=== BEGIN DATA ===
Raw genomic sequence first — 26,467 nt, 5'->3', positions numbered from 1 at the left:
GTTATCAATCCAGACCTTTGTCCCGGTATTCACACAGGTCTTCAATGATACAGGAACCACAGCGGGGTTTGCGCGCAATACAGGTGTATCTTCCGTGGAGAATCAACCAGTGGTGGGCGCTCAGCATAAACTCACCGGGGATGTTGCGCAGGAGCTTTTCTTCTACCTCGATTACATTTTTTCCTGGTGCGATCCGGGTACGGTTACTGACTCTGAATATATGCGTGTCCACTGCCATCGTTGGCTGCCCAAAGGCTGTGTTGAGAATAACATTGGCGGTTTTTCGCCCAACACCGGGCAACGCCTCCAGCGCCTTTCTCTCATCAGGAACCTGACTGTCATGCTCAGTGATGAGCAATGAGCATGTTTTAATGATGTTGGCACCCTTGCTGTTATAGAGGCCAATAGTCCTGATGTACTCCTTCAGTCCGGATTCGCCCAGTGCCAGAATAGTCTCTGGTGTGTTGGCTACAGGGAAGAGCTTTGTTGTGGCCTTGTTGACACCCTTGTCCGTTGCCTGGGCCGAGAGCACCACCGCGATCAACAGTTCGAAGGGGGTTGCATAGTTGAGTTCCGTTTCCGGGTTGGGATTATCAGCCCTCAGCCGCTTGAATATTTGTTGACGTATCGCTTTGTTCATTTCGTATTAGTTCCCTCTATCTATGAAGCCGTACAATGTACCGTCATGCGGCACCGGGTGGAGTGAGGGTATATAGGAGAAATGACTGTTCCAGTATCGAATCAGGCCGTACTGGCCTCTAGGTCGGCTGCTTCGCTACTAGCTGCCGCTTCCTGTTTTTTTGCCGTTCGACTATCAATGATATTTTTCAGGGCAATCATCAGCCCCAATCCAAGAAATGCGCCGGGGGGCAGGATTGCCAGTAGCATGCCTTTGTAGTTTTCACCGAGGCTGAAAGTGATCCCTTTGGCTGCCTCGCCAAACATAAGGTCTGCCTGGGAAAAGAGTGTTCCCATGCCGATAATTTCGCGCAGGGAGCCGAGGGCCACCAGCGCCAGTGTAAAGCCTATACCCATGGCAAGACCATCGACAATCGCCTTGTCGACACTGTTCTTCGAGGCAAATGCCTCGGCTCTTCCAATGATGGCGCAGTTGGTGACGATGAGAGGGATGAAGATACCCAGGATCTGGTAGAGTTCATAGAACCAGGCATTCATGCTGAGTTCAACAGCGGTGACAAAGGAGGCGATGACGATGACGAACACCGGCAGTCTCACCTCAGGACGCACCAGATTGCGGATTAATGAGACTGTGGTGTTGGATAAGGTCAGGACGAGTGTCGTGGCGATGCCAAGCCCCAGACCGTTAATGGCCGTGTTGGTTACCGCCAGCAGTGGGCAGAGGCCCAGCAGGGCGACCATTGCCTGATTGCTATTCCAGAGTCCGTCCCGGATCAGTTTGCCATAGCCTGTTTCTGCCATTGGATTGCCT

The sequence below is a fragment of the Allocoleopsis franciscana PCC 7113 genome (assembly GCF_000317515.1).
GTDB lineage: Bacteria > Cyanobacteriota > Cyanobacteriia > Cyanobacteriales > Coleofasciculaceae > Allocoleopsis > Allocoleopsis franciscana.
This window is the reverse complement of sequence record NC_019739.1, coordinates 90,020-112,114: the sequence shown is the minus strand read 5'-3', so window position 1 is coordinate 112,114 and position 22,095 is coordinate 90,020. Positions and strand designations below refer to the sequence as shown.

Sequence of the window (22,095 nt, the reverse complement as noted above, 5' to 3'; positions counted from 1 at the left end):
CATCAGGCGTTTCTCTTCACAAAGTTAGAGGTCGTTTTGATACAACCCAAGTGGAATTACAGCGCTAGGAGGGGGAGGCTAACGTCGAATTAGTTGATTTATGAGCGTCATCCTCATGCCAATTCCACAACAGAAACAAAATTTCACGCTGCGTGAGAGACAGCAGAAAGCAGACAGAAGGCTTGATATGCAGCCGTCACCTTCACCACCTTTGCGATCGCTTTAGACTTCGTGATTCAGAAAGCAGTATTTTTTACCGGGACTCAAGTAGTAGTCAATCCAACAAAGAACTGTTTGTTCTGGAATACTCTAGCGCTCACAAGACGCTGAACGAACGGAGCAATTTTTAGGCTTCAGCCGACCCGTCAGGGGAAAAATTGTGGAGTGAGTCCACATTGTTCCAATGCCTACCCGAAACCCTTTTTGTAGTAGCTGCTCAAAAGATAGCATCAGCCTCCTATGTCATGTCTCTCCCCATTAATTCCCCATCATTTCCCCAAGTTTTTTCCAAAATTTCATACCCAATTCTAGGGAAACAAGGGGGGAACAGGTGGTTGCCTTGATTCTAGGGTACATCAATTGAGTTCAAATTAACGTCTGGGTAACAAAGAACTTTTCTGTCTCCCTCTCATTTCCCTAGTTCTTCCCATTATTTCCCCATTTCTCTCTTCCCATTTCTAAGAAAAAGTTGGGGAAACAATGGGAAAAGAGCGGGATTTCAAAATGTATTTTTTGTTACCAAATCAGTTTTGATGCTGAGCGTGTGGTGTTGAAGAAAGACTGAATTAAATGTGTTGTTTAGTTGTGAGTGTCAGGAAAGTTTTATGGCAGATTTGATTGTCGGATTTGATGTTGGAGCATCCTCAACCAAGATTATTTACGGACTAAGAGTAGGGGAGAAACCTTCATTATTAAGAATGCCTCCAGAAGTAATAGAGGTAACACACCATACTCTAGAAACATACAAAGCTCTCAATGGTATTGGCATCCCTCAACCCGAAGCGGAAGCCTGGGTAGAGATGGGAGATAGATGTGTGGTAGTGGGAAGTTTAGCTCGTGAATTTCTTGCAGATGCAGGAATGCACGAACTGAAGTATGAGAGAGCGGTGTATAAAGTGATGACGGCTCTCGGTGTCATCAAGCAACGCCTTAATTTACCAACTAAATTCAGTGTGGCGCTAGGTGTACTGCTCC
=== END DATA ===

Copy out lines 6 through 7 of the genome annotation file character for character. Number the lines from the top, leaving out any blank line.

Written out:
Sequence of the window (22,095 nt, the reverse complement as noted above, 5' to 3'; positions counted from 1 at the left end):
CATCAGGCGTTTCTCTTCACAAAGTTAGAGGTCGTTTTGATACAACCCAAGTGGAATTACAGCGCTAGGAGGGGGAGGCTAACGTCGAATTAGTTGATTTATGAGCGTCATCCTCATGCCAATTCCACAACAGAAACAAAATTTCACGCTGCGTGAGAGACAGCAGAAAGCAGACAGAAGGCTTGATATGCAGCCGTCACCTTCACCACCTTTGCGATCGCTTTAGACTTCGTGATTCAGAAAGCAGTATTTTTTACCGGGACTCAAGTAGTAGTCAATCCAACAAAGAACTGTTTGTTCTGGAATACTCTAGCGCTCACAAGACGCTGAACGAACGGAGCAATTTTTAGGCTTCAGCCGACCCGTCAGGGGAAAAATTGTGGAGTGAGTCCACATTGTTCCAATGCCTACCCGAAACCCTTTTTGTAGTAGCTGCTCAAAAGATAGCATCAGCCTCCTATGTCATGTCTCTCCCCATTAATTCCCCATCATTTCCCCAAGTTTTTTCCAAAATTTCATACCCAATTCTAGGGAAACAAGGGGGGAACAGGTGGTTGCCTTGATTCTAGGGTACATCAATTGAGTTCAAATTAACGTCTGGGTAACAAAGAACTTTTCTGTCTCCCTCTCATTTCCCTAGTTCTTCCCATTATTTCCCCATTTCTCTCTTCCCATTTCTAAGAAAAAGTTGGGGAAACAATGGGAAAAGAGCGGGATTTCAAAATGTATTTTTTGTTACCAAATCAGTTTTGATGCTGAGCGTGTGGTGTTGAAGAAAGACTGAATTAAATGTGTTGTTTAGTTGTGAGTGTCAGGAAAGTTTTATGGCAGATTTGATTGTCGGATTTGATGTTGGAGCATCCTCAACCAAGATTATTTACGGACTAAGAGTAGGGGAGAAACCTTCATTATTAAGAATGCCTCCAGAAGTAATAGAGGTAACACACCATACTCTAGAAACATACAAAGCTCTCAATGGTATTGGCATCCCTCAACCCGAAGCGGAAGCCTGGGTAGAGATGGGAGATAGATGTGTGGTAGTGGGAAGTTTAGCTCGTGAATTTCTTGCAGATGCAGGAATGCACGAACTGAAGTATGAGAGAGCGGTGTATAAAGTGATGACGGCTCTCGGTGTCATCAAGCAACGCCTTAATTTACCAACTAAATTCAGTGTGGCGCTAGGTGTACTGCTCC